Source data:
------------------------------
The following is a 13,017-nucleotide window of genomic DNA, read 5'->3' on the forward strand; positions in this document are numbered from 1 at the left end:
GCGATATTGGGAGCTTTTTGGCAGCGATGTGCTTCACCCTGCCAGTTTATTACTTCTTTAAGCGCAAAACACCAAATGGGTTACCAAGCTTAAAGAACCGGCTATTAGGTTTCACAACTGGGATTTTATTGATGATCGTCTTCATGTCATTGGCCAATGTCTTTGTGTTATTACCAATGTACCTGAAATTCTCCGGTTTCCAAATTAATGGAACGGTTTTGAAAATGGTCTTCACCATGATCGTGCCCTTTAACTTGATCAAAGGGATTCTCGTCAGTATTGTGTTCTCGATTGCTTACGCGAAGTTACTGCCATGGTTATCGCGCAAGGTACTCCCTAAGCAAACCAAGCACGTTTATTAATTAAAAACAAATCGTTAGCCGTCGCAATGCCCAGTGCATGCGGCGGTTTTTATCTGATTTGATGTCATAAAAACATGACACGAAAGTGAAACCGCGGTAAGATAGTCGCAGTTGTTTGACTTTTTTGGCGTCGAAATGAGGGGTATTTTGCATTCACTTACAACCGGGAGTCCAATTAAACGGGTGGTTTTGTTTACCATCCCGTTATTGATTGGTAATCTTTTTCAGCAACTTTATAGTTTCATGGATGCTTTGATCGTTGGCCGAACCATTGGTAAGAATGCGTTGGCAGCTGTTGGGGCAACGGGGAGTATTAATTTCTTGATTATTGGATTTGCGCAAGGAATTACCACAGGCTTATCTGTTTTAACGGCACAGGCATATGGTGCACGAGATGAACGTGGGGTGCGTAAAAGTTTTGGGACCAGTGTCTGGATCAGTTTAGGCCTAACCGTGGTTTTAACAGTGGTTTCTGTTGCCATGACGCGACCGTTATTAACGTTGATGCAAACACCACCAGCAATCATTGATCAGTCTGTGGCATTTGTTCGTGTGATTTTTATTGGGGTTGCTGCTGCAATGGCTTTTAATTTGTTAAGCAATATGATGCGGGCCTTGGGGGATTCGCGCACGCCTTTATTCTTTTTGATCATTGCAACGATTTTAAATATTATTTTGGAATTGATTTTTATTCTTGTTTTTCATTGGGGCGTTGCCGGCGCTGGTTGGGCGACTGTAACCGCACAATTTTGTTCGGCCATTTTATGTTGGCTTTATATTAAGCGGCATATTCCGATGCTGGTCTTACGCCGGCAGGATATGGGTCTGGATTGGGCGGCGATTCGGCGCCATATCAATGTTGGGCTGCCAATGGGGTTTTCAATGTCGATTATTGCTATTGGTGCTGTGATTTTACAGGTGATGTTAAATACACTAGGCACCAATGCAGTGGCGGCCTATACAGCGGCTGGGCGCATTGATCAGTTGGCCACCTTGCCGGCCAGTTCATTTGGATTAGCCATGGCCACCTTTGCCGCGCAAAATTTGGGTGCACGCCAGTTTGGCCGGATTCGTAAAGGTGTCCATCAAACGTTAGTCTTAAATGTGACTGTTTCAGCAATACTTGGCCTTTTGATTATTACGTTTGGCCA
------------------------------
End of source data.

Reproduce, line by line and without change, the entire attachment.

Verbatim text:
The following is a 13,017-nucleotide window of genomic DNA, read 5'->3' on the forward strand; positions in this document are numbered from 1 at the left end:
GCGATATTGGGAGCTTTTTGGCAGCGATGTGCTTCACCCTGCCAGTTTATTACTTCTTTAAGCGCAAAACACCAAATGGGTTACCAAGCTTAAAGAACCGGCTATTAGGTTTCACAACTGGGATTTTATTGATGATCGTCTTCATGTCATTGGCCAATGTCTTTGTGTTATTACCAATGTACCTGAAATTCTCCGGTTTCCAAATTAATGGAACGGTTTTGAAAATGGTCTTCACCATGATCGTGCCCTTTAACTTGATCAAAGGGATTCTCGTCAGTATTGTGTTCTCGATTGCTTACGCGAAGTTACTGCCATGGTTATCGCGCAAGGTACTCCCTAAGCAAACCAAGCACGTTTATTAATTAAAAACAAATCGTTAGCCGTCGCAATGCCCAGTGCATGCGGCGGTTTTTATCTGATTTGATGTCATAAAAACATGACACGAAAGTGAAACCGCGGTAAGATAGTCGCAGTTGTTTGACTTTTTTGGCGTCGAAATGAGGGGTATTTTGCATTCACTTACAACCGGGAGTCCAATTAAACGGGTGGTTTTGTTTACCATCCCGTTATTGATTGGTAATCTTTTTCAGCAACTTTATAGTTTCATGGATGCTTTGATCGTTGGCCGAACCATTGGTAAGAATGCGTTGGCAGCTGTTGGGGCAACGGGGAGTATTAATTTCTTGATTATTGGATTTGCGCAAGGAATTACCACAGGCTTATCTGTTTTAACGGCACAGGCATATGGTGCACGAGATGAACGTGGGGTGCGTAAAAGTTTTGGGACCAGTGTCTGGATCAGTTTAGGCCTAACCGTGGTTTTAACAGTGGTTTCTGTTGCCATGACGCGACCGTTATTAACGTTGATGCAAACACCACCAGCAATCATTGATCAGTCTGTGGCATTTGTTCGTGTGATTTTTATTGGGGTTGCTGCTGCAATGGCTTTTAATTTGTTAAGCAATATGATGCGGGCCTTGGGGGATTCGCGCACGCCTTTATTCTTTTTGATCATTGCAACGATTTTAAATATTATTTTGGAATTGATTTTTATTCTTGTTTTTCATTGGGGCGTTGCCGGCGCTGGTTGGGCGACTGTAACCGCACAATTTTGTTCGGCCATTTTATGTTGGCTTTATATTAAGCGGCATATTCCGATGCTGGTCTTACGCCGGCAGGATATGGGTCTGGATTGGGCGGCGATTCGGCGCCATATCAATGTTGGGCTGCCAATGGGGTTTTCAATGTCGATTATTGCTATTGGTGCTGTGATTTTACAGGTGATGTTAAATACACTAGGCACCAATGCAGTGGCGGCCTATACAGCGGCTGGGCGCATTGATCAGTTGGCCACCTTGCCGGCCAGTTCATTTGGATTAGCCATGGCCACCTTTGCCGCGCAAAATTTGGGTGCACGCCAGTTTGGCCGGATTCGTAAAGGTGTCCATCAAACGTTAGTCTTAAATGTGACTGTTTCAGCAATACTTGGCCTTTTGATTATTACGTTTGGCCA